April 11, 2018
How many times have you started a sentence with, "One day I want to..."?
For me, this is at least a weekly occurrence. Often I found myself finishing that sentence with, "...play golf in Ireland and Scotland."
My friends and I have spent several Sunday afternoons sitting around the TV watching the PGA Tour and talking about that 'one day.' Thankfully, in a few weeks this dream will become a reality as I travel to Ireland to play golf with two of my best friends.
Planning a trip like this may seem daunting, expensive, or difficult. All of these things can certainly be true, but I'm here to ease some of those stress points and help you make your dream sports vacation a reality.
I'm going to walk you through the basic steps of planning your dream sports vacation and explain how I planned mine.
With these steps, you're dream sports vacation may be more attainable than you thought.
1- Get the "W"
Decide Where you want to go, What you want to do, Who you want to experience it all with, and When the best time to visit is. Simple! You've been thinking about this for years, now go let the Who(s) know what you are thinking, send them this blog, and plant that seed. Once that's done, figure out what you want to do and the time of year that makes the most sense.
My experience: My college friends, Kevin and Logan (the clowns in the photo with me), and I have been talking about playing links golf across the pond since our days on campus. All that was left to answer was, "Where?" We narrowed it down to Scotland, Northern Ireland, and Ireland. Ultimately we chose Ireland because we wanted to experience more than just golf and we felt that Galway and Dublin would give us the best chance to experience city life, country side, beautiful coastline, and culture. We chose mid-Spring since peak golf prices kick in during late-Spring and the weather is typically in the 50s/low 60s - perfect links golf weather if you ask me.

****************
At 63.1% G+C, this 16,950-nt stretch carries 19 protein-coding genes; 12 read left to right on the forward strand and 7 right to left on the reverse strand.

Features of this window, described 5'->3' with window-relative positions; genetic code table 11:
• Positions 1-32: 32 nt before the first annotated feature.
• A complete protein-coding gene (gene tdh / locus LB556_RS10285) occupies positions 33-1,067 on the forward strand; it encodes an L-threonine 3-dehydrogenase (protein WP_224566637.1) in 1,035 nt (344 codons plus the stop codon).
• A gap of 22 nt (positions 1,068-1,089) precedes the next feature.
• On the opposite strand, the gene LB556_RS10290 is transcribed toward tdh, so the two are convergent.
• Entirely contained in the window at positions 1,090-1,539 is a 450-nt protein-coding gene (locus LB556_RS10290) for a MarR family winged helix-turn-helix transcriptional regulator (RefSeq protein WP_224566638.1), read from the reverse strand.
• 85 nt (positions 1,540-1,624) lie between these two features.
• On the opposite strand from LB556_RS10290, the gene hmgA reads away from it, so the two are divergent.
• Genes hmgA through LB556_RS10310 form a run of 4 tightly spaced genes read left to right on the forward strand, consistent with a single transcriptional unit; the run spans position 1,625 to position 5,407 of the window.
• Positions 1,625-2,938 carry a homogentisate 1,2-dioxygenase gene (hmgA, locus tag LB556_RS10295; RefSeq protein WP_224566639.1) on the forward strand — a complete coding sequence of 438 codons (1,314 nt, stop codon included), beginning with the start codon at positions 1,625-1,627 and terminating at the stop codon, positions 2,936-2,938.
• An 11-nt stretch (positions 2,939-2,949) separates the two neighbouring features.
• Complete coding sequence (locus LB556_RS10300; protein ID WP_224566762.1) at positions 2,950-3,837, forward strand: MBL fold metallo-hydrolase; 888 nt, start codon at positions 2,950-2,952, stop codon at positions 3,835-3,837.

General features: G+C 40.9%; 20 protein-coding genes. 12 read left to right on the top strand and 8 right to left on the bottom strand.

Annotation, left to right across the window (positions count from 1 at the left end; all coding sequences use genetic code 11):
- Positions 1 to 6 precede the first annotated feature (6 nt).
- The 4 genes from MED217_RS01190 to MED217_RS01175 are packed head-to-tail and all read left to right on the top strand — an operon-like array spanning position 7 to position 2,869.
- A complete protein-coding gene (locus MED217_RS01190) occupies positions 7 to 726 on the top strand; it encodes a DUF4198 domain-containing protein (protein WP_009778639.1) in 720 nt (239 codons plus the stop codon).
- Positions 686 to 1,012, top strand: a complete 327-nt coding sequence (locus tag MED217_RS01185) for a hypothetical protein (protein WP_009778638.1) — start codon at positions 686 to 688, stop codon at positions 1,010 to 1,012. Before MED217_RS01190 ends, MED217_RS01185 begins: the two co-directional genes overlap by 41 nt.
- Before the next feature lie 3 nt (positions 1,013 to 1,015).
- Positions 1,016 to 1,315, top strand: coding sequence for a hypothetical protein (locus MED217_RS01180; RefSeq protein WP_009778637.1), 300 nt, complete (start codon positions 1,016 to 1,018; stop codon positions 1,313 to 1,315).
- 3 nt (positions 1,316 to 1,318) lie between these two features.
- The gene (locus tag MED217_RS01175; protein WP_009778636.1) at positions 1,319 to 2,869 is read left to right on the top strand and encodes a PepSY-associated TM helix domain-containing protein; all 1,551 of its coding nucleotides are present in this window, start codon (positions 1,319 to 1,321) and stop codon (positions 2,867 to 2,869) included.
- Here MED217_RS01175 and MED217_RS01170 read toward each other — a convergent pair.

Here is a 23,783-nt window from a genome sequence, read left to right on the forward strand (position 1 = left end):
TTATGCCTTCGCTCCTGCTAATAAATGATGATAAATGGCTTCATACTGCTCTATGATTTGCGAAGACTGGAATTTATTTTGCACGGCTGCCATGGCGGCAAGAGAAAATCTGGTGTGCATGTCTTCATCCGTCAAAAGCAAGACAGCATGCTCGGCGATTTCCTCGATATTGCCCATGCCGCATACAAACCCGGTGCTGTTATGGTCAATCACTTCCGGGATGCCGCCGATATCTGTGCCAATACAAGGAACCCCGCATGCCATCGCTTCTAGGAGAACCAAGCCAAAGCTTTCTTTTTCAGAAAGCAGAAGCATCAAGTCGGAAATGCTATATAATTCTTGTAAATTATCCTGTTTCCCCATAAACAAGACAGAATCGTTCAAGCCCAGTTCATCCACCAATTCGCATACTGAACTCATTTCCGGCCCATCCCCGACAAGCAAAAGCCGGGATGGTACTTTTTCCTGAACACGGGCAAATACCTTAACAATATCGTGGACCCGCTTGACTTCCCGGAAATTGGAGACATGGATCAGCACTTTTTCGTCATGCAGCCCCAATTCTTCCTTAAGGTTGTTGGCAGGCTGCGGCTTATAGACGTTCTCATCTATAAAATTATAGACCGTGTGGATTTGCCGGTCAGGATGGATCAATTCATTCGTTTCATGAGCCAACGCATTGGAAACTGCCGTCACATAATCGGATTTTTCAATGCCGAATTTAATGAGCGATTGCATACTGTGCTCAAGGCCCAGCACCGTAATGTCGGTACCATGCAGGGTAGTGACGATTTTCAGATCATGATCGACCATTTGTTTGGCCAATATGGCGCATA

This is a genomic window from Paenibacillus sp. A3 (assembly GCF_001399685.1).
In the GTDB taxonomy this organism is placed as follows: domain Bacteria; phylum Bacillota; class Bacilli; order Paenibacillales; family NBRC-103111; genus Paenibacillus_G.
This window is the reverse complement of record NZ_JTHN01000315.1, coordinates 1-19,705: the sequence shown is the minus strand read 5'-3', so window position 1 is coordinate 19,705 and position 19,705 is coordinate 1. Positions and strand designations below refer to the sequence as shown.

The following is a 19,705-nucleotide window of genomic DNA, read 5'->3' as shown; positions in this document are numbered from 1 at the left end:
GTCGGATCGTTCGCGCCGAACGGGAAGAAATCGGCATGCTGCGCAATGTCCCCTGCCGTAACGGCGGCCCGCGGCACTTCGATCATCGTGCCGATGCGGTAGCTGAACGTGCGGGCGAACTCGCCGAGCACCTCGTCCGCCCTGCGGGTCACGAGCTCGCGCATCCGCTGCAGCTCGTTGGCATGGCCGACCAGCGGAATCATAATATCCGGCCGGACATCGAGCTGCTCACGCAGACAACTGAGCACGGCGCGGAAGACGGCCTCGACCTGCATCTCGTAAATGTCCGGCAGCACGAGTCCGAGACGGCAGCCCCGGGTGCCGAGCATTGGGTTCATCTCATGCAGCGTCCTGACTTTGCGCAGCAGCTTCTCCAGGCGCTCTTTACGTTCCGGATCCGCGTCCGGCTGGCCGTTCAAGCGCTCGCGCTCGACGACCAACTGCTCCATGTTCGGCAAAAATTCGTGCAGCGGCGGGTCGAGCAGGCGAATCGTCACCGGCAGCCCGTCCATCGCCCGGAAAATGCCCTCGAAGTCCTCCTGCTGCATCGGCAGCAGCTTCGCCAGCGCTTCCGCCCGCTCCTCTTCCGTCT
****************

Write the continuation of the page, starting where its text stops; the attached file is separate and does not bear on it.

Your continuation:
2- Set a budget
Do some simple budgeting of what the face value is on everything that will be required for your trip by doing basic Google searches. Start with transportation and then focus on lodging, food, and activity prices. Knowing your budget will allow you to plan smarter and more freely. You may be thinking, "My budget won't even cover the flights." My response, "Keep reading!"
My experience: Kevin, Logan, and I discussed a realistic budget that we wanted to stay within and we helped use that to prioritize what was more important (lodging, golf courses, food, travel, etc). Our budget came from these categories: Flights, rental car, housing, golf fees, food, misc. entertainment.
3- Start finding deals
There are thousands of deal finding tools on the internet. Use them! Here are my favorites: (PS: I don't get any kickbacks for these recommendations)
Flight booking: Sign up for a travel credit card and spend the minimum in the first 3 months to earn bonuses up to 75,000+ miles. Find the card and sign up bonus that is right for you. Boom! There is your free flight, or even flights depending on your destination. All you need to do is pay the small fees and taxes on the flights are you're off and running.